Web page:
When I first moved to London one of the things I was most looking forward to was playing in the snow all winter. Locals would laugh at me when I talked about my love of snow, but I just thought it was because they were bored by it, or hated the inconvenience. I’m pretty sure there are a number of other antipodeans out there who thought the same thing as I did, and who were equally disappointed when the cold only produced freezing rain, with no sign of the white, fluffy powder we were dreaming about.
In truth, I still love the colder months in London in spite of the snow shortage. Some of my favourite activities can only be enjoyed in winter, like outdoor ice skating and sipping mulled wine, snugly wrapped in blankets and listening to Christmas carols. But despite coming to terms with London’s lack of snow it’s still something I miss each year. When I lived in Canada I would crunch through snow, have snow fights, slide down hills on homemade sleds, build snowmen…oh, and snowboard.
I recently hung up my snowboarding boots in favour of skiing (you can read about that little adventure here), but it’s been almost a year since I even saw snow and lately I’ve found myself craving a chance to get onto the slopes and practice a little more skiing…followed, of course, by a little bit of après-ski indulgence.
Weirdly, although I’ve skied and boarded in Australia, Canada, the USA and even Finnish Lapland, I’ve never been to a traditional European ski resort. There are so many beautiful, quaint and impressive ski areas almost on my doorstep that it seems a shame I’ve never spent time exploring them. I intend to rectify that as soon as I can, and when I do, I hope it’ll be to one of these three regions:
Sella Ronda, Italy
A holiday to Italy is probably 90% about the food and 10% about everything else. Am I right? Sella Ronda in the Italian Dolomites is a giant loop of skiable terrain, but more importantly, it’s a foodie’s paradise. As you make your way around this spectacular circuit you’ll be able to enjoy the best of Italian cuisine, including a Michelin-star restaurant and little huts dotting the mountains that offer traditional food from this region of Italy, like pasta, game meat and local wines. Heavenly.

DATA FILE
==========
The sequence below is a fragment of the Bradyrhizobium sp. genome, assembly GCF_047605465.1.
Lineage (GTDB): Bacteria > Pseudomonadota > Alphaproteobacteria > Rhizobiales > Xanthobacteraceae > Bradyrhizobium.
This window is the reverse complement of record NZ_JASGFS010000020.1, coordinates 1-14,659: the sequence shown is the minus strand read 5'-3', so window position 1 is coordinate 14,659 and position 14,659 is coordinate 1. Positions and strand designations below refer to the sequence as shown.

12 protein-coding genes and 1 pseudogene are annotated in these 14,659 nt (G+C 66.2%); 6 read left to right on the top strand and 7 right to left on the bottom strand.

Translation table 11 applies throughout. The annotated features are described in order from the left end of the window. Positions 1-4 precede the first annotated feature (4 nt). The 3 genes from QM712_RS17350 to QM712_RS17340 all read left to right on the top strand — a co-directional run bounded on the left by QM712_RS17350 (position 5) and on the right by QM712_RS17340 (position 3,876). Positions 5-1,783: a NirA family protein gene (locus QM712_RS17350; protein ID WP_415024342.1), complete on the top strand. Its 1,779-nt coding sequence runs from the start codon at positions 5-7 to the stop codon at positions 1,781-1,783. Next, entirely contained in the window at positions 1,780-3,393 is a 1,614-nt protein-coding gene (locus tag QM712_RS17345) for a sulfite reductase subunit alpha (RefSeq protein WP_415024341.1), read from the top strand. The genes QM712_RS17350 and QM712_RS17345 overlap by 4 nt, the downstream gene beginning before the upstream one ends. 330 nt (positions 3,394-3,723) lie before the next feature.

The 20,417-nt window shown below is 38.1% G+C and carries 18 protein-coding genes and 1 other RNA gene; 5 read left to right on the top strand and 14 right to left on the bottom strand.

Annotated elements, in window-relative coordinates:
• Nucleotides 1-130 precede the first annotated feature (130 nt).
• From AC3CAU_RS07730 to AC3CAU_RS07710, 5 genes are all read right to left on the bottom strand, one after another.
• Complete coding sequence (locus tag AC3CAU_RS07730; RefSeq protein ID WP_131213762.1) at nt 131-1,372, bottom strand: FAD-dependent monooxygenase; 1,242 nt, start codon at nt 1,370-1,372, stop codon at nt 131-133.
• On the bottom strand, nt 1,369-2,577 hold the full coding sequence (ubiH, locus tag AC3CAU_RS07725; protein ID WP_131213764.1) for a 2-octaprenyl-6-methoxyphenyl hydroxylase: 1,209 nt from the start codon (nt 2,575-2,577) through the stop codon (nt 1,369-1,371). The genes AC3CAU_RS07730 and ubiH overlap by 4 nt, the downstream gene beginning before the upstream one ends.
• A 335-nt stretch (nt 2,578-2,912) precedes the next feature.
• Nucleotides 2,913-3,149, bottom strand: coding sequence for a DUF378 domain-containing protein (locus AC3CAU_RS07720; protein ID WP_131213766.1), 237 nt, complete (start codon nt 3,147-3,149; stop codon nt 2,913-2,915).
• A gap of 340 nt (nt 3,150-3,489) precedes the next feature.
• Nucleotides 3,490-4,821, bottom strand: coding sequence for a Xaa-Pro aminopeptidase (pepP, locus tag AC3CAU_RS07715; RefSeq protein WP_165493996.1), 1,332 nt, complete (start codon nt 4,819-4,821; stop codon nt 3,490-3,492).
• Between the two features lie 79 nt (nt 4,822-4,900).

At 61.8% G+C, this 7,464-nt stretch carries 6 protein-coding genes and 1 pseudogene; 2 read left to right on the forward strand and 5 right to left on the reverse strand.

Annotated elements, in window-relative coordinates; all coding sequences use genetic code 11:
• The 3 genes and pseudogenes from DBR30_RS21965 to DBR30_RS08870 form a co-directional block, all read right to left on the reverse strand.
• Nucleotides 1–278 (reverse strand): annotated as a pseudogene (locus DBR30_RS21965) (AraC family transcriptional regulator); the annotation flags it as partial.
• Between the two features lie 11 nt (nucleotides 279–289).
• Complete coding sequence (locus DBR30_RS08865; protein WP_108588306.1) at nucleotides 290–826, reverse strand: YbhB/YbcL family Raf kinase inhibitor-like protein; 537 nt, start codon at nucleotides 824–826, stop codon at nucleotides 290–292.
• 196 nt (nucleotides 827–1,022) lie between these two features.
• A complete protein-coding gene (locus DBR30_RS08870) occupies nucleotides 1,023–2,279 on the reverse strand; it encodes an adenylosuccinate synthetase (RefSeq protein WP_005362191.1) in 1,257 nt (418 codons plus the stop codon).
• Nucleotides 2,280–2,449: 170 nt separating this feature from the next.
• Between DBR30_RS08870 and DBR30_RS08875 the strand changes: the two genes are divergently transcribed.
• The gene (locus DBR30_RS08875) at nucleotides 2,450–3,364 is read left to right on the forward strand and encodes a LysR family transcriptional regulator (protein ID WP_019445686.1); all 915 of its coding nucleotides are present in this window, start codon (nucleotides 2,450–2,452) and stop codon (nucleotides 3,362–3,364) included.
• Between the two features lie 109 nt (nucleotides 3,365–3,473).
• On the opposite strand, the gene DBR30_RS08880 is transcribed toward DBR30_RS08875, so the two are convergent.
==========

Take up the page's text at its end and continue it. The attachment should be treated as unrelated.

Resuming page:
St Anton, Austria
I’ve never been to Austria. Weird, because I know I’ll love it. St Anton is a resort that’s renowned for its charming village and great skiing, but it’s also known as the après-ski capital of the Alps. It’s home to famous bars such as Mooserwirt (where dancing on tables is encouraged) and Bar Cuba, which caters to those more keen on a cocktails in a warm setting than beer midway down the slopes. Although I’m no partier, I’m also not a serious skier which means this destination is the perfect mix of snow activities and entertainment.
Alpe d’Huez, France
It’s not the longest black run in Europe that makes me want to visit this resort. The main reason (no surprises here) is so I can eat tartiflette, a genius invention found in the French Alps that’s made with potato, bacon and reblochon cheese. I’m also partial to raclette which, although technically Swiss, is commonly found in this area of France. Starring oozings of melted cheese scraped onto potatoes, pickles and cured meats, it’s the perfect reward for a day on the slopes. As well as the food, Alpe d’Huez has a special place in my heart because it’s where I watched my husband cycle his first Étape du Tour. Having seen this beautiful destination in summer, I’m dying to experience it in winter too.
Have you been skiing in Europe? Which resort is your favourite? For more details on these ski destinations and more, take a look at the range of ski holidays over at cosmos.co.uk.
Just letting you know: This post is sponsored by Cosmos, but all words and opinions are my own.Want to see more posts like this?
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